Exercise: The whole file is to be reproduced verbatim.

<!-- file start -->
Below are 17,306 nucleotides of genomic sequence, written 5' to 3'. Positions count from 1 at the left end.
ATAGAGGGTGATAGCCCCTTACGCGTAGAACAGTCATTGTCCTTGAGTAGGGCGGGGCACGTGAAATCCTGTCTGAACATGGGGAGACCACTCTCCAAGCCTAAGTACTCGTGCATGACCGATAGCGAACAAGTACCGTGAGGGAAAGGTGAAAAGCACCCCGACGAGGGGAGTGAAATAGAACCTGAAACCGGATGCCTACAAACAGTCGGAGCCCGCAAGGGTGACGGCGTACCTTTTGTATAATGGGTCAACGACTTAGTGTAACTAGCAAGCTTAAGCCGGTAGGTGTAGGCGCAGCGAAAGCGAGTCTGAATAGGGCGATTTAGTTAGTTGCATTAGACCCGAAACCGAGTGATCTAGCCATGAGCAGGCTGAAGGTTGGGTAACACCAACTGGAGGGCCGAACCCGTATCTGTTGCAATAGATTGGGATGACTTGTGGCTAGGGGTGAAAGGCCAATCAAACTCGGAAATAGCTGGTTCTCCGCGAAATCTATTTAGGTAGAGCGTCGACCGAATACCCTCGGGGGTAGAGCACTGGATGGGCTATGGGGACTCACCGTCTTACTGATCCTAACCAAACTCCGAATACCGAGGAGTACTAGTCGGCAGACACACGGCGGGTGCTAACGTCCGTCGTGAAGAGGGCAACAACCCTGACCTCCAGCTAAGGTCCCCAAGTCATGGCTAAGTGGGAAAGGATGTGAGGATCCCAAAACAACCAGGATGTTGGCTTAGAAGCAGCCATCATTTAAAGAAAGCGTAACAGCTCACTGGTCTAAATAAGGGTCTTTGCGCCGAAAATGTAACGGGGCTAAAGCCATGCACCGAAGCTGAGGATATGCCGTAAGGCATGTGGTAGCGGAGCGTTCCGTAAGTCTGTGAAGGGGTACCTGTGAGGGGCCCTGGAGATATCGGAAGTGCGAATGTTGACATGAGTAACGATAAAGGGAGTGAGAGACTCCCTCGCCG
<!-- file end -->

Below are 17,306 nucleotides of genomic sequence, written 5' to 3'. Positions count from 1 at the left end.
ATAGAGGGTGATAGCCCCTTACGCGTAGAACAGTCATTGTCCTTGAGTAGGGCGGGGCACGTGAAATCCTGTCTGAACATGGGGAGACCACTCTCCAAGCCTAAGTACTCGTGCATGACCGATAGCGAACAAGTACCGTGAGGGAAAGGTGAAAAGCACCCCGACGAGGGGAGTGAAATAGAACCTGAAACCGGATGCCTACAAACAGTCGGAGCCCGCAAGGGTGACGGCGTACCTTTTGTATAATGGGTCAACGACTTAGTGTAACTAGCAAGCTTAAGCCGGTAGGTGTAGGCGCAGCGAAAGCGAGTCTGAATAGGGCGATTTAGTTAGTTGCATTAGACCCGAAACCGAGTGATCTAGCCATGAGCAGGCTGAAGGTTGGGTAACACCAACTGGAGGGCCGAACCCGTATCTGTTGCAATAGATTGGGATGACTTGTGGCTAGGGGTGAAAGGCCAATCAAACTCGGAAATAGCTGGTTCTCCGCGAAATCTATTTAGGTAGAGCGTCGACCGAATACCCTCGGGGGTAGAGCACTGGATGGGCTATGGGGACTCACCGTCTTACTGATCCTAACCAAACTCCGAATACCGAGGAGTACTAGTCGGCAGACACACGGCGGGTGCTAACGTCCGTCGTGAAGAGGGCAACAACCCTGACCTCCAGCTAAGGTCCCCAAGTCATGGCTAAGTGGGAAAGGATGTGAGGATCCCAAAACAACCAGGATGTTGGCTTAGAAGCAGCCATCATTTAAAGAAAGCGTAACAGCTCACTGGTCTAAATAAGGGTCTTTGCGCCGAAAATGTAACGGGGCTAAAGCCATGCACCGAAGCTGAGGATATGCCGTAAGGCATGTGGTAGCGGAGCGTTCCGTAAGTCTGTGAAGGGGTACCTGTGAGGGGCCCTGGAGATATCGGAAGTGCGAATGTTGACATGAGTAACGATAAAGGGAGTGAGAGACTCCCTCGCCG